Zadie Smith is the headline grabber of the day, with her comments on the Willesden Herald web forum slamming literary prizes. Smith is quoted in the Times:
Most literary prizes are only nominally about literature. They are really about brand consolidation for beer companies, phone companies, coffee companies and even frozen food companies.
Her clear dismissal of the Whitbread, Orange, Costa, and Booker prizes comes following her inability to select a winner of the Willesden Herald short story competition. According to Smith, of the 850 entries, not a single one enticed her enough to give away the 5,000 pound prize.
Further comments on the forum suggest entrants pandering to Smith. The Times quotes her again:
To be very clear: just because this prize has the words Willesden and Zadie hovering over it, it does not mean that I or the other judges want to read hundreds of jolly stories about multicultural life on the streets of north London.
The post concludes (not quoted in The Times):
Nor are we exclusively interested in cutesy American comedies, or self-referential post-modern vignettes, or college satires.
Of course, not everyone appreciates this sort of to-the-point honesty. Ion Trewin, organizer of the Booker Prize, criticizes Smith for lambasting literary awards while accepting their financial benefits (Smith is a former winner of both the Whitbread and the Orange Prize). Author Joanna Trollope says Smith is utterly incorrect in her evaluations, noting that such prizes often dig better books out of potential obscurity, which makes it all worth it.
Good points, both. But Smith has a point, too. I can’t help but appreciate her honesty. Responders to her post are shocked and appalled that not even a shortlist could be culled from the Willesden entrants, and Smith has been chided that she’s simply incapable of being impressed. Read her comments a little more closely and what starts out as a bit of a catty backslap to the entire literary community becomes an impassioned plea for wannabe writers to immerse themselves a little more in research. To read better in order to write better. More from the Willesden post:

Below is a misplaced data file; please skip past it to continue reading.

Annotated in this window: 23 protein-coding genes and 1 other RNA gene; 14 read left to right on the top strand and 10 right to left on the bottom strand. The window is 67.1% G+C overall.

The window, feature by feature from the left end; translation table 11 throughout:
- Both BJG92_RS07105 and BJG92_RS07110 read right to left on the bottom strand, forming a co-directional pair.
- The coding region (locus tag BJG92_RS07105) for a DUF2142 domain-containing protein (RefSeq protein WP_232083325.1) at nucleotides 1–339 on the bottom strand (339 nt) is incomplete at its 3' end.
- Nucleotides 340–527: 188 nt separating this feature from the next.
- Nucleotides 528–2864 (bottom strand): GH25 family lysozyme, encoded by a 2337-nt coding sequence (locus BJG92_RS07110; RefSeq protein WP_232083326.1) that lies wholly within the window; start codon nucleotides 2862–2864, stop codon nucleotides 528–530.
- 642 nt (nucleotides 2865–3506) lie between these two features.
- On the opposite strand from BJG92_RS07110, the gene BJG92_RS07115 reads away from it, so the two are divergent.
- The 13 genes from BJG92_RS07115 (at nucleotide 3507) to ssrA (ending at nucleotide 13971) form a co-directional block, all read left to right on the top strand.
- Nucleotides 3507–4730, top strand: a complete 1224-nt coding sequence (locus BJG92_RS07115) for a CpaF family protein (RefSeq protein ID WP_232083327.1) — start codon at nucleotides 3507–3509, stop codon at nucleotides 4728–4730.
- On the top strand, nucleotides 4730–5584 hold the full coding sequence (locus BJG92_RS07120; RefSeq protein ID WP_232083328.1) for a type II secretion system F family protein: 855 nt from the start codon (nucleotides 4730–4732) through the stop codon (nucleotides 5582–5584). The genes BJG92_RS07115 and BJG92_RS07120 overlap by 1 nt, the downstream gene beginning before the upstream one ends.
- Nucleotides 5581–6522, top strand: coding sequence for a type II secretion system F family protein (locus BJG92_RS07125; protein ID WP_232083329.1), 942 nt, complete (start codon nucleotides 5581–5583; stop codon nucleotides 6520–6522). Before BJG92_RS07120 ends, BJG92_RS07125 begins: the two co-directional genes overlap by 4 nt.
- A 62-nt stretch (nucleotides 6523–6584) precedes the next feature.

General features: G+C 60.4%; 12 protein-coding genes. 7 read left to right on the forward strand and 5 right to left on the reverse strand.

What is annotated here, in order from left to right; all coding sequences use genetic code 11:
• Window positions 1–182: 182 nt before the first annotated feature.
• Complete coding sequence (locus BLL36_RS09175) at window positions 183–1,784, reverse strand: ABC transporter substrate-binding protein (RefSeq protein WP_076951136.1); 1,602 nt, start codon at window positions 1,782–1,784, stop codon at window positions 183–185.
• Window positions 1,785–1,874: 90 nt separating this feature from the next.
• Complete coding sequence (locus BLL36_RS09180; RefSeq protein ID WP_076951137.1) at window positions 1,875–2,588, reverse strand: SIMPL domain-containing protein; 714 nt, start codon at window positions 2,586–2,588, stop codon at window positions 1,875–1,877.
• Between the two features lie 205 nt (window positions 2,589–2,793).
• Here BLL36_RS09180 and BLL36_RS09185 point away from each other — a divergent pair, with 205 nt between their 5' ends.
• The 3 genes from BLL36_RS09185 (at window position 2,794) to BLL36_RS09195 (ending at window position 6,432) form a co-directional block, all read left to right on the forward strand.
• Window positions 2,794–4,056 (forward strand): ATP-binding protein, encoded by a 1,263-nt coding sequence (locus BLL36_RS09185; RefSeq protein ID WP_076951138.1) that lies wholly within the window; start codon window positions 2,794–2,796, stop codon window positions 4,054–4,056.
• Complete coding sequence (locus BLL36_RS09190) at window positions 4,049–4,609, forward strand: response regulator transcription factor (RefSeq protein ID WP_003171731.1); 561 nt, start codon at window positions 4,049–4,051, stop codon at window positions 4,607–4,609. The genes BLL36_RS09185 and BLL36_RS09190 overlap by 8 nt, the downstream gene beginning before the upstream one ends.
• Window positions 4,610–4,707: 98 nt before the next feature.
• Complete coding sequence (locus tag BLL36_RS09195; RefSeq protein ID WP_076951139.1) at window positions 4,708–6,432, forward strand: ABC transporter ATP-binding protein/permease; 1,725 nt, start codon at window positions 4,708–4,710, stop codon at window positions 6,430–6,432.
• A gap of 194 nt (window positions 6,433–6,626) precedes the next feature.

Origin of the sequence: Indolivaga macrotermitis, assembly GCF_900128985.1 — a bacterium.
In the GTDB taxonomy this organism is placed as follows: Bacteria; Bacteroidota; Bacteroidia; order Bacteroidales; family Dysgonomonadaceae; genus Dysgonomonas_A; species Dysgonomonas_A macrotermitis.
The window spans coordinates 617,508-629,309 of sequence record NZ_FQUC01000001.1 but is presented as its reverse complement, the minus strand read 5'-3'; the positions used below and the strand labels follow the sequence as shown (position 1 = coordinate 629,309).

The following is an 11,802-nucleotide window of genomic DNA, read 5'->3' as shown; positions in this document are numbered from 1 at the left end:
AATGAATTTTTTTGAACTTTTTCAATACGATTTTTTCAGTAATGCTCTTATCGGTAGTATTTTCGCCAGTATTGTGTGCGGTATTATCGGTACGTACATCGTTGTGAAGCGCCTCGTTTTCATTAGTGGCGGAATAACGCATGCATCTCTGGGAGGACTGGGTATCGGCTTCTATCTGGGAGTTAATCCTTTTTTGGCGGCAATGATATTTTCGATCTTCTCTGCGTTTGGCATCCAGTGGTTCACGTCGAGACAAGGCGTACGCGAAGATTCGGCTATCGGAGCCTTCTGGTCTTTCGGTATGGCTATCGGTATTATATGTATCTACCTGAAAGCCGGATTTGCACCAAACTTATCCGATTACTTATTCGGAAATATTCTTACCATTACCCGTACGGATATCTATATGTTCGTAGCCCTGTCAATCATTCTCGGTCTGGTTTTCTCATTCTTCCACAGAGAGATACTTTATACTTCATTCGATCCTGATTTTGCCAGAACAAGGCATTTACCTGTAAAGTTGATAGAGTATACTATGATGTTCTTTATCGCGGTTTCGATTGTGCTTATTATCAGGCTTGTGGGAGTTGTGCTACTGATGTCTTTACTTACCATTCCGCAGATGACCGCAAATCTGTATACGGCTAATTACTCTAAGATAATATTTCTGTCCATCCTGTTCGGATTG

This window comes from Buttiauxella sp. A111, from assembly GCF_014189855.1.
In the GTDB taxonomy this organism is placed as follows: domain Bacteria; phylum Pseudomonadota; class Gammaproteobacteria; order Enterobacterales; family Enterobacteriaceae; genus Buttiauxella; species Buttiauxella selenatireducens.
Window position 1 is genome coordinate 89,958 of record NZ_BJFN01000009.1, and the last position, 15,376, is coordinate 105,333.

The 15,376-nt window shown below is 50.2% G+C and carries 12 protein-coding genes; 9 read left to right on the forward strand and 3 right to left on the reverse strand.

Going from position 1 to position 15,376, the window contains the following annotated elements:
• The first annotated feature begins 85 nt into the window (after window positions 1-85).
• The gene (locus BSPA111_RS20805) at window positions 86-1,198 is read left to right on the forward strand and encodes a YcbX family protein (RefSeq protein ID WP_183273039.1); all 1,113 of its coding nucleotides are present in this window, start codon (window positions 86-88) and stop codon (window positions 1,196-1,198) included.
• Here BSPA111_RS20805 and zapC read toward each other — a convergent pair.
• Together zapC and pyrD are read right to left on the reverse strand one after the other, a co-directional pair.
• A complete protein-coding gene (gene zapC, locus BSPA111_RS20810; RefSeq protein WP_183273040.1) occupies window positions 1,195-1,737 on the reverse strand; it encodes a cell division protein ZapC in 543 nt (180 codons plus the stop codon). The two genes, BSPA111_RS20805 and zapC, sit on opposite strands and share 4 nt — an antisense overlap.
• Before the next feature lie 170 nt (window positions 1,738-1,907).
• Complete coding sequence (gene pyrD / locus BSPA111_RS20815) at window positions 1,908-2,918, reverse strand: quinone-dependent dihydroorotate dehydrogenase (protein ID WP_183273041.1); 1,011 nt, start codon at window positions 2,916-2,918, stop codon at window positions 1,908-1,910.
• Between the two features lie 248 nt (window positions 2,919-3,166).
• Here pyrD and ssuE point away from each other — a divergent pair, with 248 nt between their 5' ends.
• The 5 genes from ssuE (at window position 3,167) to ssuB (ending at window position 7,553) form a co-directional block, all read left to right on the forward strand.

For let us be honest again: it is sometimes too easy, and too tempting, to blame everything that we hate in contemporary writing on the bookstores, on the corporate publishers, on incompetent editors and corrupt PR departments—and God knows, they all have their part to play. But we also have our part to play. We also have to work out how to write better and read better. We have to really scour this Internet to find the writing we love, and then we have to be able to recognize its quality. We cannot love something solely because it has been ignored. It must also be worthy of our attention… We got into this with a commitment to honour the best that’s out there, and we feel sure there is better out there somewhere.
We must do better. I don’t think this is a bad thing to say. I don’t think it’s particularly rude. If the entries weren’t up to scratch, try again. It shocks me that we all talk about finding truth in literature, in the moments, in the thoughts, and sensations, but when, in “real life”, someone decided to speak their personal “real life” truth, all hell breaks loose.
I only hope her frustration pays off, and those who submitted to her competition do try again, and do get better, rather than turning away in some kind of hoity disgust. We writers are sensitive folks, you know.
// Moving Pixels
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